"If a tree falls in a forest and no one is around to hear, does it make a sound?" The thought experiment that attempts to assess the essence of being and reality blurs the lines between knowledge, observation and truth. The answer to the question clearly depends on one's frame of reference. In an anthropocentric world, the zealot might say no, for in the absence of a person to hear, the phenomenon does not exist. However, if one separates the id from the humanness label and accepts that science exists in the absence of oneself, then the tree clearly does make a sound. The falling body compresses the air, alters localized regions of pressure, and creates waves that propagate through matter; the product is a sound that emanates across the forest.
This exercise that seeks to find a connection between sensation and reality is, to me, about truth. An argument that claims a falling tree makes no sound, parallels those which profess humans bear no responsibility for a changing climate. The empiricist who that knows sound waves are not about the hearing but about the physics, can also recognize the body of evidence that point towards an anthropogenic cause for the predicament we now face.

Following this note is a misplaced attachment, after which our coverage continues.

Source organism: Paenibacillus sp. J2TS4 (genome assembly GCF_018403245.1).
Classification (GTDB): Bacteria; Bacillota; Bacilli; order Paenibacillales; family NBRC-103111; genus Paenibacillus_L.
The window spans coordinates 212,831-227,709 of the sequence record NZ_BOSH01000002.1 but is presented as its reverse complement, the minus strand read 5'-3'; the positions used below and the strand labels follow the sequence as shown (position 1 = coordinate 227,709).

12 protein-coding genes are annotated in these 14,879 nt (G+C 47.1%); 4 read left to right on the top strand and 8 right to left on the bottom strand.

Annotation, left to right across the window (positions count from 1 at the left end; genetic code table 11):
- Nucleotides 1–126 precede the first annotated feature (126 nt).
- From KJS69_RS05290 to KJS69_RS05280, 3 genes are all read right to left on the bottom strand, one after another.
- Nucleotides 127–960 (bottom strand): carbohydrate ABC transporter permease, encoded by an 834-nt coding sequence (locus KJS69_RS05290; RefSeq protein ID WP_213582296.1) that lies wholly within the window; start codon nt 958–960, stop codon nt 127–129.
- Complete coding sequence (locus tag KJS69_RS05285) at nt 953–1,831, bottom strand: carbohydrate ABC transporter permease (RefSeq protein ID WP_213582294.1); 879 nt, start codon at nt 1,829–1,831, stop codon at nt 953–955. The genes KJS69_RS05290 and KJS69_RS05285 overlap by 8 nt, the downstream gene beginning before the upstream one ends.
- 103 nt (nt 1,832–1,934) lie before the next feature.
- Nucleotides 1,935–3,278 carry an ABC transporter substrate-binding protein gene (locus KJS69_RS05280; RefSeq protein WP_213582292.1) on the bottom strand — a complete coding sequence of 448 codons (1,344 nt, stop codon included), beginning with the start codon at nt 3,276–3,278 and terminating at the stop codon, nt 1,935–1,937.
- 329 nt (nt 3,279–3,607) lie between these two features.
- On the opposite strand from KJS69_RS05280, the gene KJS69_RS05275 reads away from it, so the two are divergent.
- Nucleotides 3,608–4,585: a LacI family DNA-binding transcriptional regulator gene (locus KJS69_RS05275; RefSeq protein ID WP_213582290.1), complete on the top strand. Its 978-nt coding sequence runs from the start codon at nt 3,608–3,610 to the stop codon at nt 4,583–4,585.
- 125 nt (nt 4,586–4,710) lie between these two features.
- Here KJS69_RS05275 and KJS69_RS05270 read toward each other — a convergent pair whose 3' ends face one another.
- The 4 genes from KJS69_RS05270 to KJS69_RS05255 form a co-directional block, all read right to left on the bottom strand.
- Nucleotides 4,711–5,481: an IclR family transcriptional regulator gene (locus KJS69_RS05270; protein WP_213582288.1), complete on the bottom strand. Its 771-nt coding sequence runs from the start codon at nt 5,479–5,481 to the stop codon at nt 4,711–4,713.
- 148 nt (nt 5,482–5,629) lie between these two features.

There are countless models that correlate human expansion with accelerated global changes. The impact of our species is so profound that recent research now suggests that the development of agriculture in North America 6,000 years ago is linked to fundamental structural changes in plant and animal distributions that had previously remained constant for 300 million years (Scientists peg Anthropocene to first farmers). Not recognizing ones impact in the past is a forgivable offense, but in this modern era. denial is not reality and ignorance is a choice.
Today is December 25, 2015 and we have yet to experience a cold stretch or significant snow in central Minnesota. It is the warmest year on record and the rut continues throughout a season that is often defined by nutritional stress rather than sex. Just like the falling trees that break the solitude of a quiet forest, humans must accept the responsibility for the changes they impart on our home... these are strange days on planet Earth.
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